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Report No. 211

Chapter III

Registration of Hindu, Buddhist, Jain and Sikh Marriages

A. Hindu Marriage Act 1955

Hindu law was first codified in the princely state of Baroda under the title "Baroda Hindu Nibandh 1937". Before that the Mysore State had enacted a Hindu Law (Women's Rights) Act 1933.

In what was called 'British India' a number of laws were enacted one after the other to reform certain aspects of the Hindu law of marriage. None of the local and central laws referred to above contained any requirement for registration of marriages with the State authorities. The first law making a provision for registration of Hindu, Buddhist, Jain and Sikh marriages was the Hindu Marriage Act 1955 enacted after Independence.

The Hindu Marriage Act 1955 does not apply in the State of Goa and the Union Territory of Daman and Diu. In Puducherry it does not apply to the 'Renoncants' (those who opted for the local Franco-Indian law at the time of the assimilation of the territory into the Indian Union in 1954). The State of Jammu and Kashmir has got its own Hindu Marriage Act enacted on the pattern of the central Act.

"For the purpose of facilitating the proof of Hindu marriages" Section 8 of the Hindu Marriage Act 1955 enabled the State governments to make Rules for optional registration of marriages, "in such manner and subject to such conditions as may be prescribed," by getting their particulars entered in a Hindu Marriage Register kept for the purpose. Such Registers "shall at all reasonable times be open for inspection and shall be admissible as evidence of statements therein contained." Certified copies of entries in the Register would be provided on payment of a fee.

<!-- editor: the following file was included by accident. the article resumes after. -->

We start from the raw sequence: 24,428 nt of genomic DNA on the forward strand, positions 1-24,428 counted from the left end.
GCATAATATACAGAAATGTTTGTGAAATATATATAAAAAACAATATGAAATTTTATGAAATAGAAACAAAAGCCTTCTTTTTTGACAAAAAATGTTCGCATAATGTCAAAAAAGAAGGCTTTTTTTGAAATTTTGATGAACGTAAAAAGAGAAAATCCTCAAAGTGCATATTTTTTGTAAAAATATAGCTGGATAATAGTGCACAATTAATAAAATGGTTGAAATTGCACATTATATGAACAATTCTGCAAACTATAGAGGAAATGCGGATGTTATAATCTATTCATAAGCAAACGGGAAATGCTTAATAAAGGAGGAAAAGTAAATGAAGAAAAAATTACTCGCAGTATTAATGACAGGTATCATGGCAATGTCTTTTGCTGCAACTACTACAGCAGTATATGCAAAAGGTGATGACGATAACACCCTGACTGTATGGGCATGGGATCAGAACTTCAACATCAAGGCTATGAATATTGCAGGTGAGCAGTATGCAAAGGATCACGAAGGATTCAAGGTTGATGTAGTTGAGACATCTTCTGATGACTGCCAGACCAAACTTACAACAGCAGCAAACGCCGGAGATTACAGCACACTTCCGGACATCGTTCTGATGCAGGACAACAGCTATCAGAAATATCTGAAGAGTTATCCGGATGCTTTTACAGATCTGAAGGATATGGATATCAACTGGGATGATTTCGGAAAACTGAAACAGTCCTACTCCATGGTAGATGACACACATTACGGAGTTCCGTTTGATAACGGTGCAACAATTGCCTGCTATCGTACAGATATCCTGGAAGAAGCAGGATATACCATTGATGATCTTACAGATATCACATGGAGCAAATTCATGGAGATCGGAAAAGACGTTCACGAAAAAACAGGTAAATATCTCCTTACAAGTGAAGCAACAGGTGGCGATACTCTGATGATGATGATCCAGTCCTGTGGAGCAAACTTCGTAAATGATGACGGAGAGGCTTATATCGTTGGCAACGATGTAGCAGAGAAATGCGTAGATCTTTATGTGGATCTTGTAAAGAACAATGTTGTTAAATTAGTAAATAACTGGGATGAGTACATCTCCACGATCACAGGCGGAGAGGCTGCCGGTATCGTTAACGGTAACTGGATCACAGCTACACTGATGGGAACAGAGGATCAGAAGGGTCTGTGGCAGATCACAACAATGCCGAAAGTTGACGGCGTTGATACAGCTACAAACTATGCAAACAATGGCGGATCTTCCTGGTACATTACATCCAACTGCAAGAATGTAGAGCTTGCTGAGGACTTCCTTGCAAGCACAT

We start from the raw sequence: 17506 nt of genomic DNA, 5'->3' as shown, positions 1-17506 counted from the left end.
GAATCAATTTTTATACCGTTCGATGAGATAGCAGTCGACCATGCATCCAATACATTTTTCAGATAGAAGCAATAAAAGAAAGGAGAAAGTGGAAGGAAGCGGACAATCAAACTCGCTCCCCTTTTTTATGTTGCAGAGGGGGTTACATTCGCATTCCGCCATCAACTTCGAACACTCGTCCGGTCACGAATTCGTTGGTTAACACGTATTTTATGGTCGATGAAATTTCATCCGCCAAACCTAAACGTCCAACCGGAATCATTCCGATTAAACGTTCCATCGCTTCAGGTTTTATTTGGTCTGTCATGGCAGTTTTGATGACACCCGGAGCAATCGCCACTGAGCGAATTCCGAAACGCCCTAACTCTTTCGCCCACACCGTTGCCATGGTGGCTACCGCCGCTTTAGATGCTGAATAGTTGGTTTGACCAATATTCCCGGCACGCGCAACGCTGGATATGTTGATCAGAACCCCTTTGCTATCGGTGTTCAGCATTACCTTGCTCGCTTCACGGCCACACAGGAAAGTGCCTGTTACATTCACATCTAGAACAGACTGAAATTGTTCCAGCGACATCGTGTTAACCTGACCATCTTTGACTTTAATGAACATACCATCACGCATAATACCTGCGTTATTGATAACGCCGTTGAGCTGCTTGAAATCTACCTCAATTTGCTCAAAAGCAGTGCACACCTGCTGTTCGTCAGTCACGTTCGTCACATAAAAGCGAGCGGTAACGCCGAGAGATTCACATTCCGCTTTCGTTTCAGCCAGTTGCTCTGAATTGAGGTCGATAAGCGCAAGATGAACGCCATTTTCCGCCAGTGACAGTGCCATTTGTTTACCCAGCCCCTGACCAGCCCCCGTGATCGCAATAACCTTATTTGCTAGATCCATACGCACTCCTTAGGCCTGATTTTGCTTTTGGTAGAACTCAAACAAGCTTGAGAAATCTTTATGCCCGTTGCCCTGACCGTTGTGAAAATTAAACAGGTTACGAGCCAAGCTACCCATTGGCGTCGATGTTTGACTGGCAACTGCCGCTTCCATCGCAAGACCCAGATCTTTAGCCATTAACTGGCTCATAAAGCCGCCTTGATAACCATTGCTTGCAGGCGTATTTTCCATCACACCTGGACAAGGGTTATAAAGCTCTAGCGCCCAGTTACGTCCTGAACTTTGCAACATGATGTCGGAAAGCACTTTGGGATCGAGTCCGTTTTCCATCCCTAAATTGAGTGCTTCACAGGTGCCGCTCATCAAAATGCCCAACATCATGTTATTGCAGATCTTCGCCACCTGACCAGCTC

The Act further empowered the State Governments to issue a "direction" to make registration of marriages compulsory "if it is of opinion that it is necessary or expedient so to do." The Government could take such an action either for the whole State or for any part thereof and could also decide whether registration will be compulsory "in all cases or in such cases as may be specified." If a State Government issued such a direction for compulsory registration of marriages, its violation would be punishable with a fine of Rs. 25. Non-registration of a marriage in any case will not, however, affect the validity of any marriage.

As ordinarily the Hindu Marriage Act does not apply to the Scheduled Tribes, tribal marriages remained outside the scope of Section 8 of the Act and the Rules framed thereunder by the State Governments.

Laws on Registration of Marriage and Divorce - A Proposal for consolidation and reform Back

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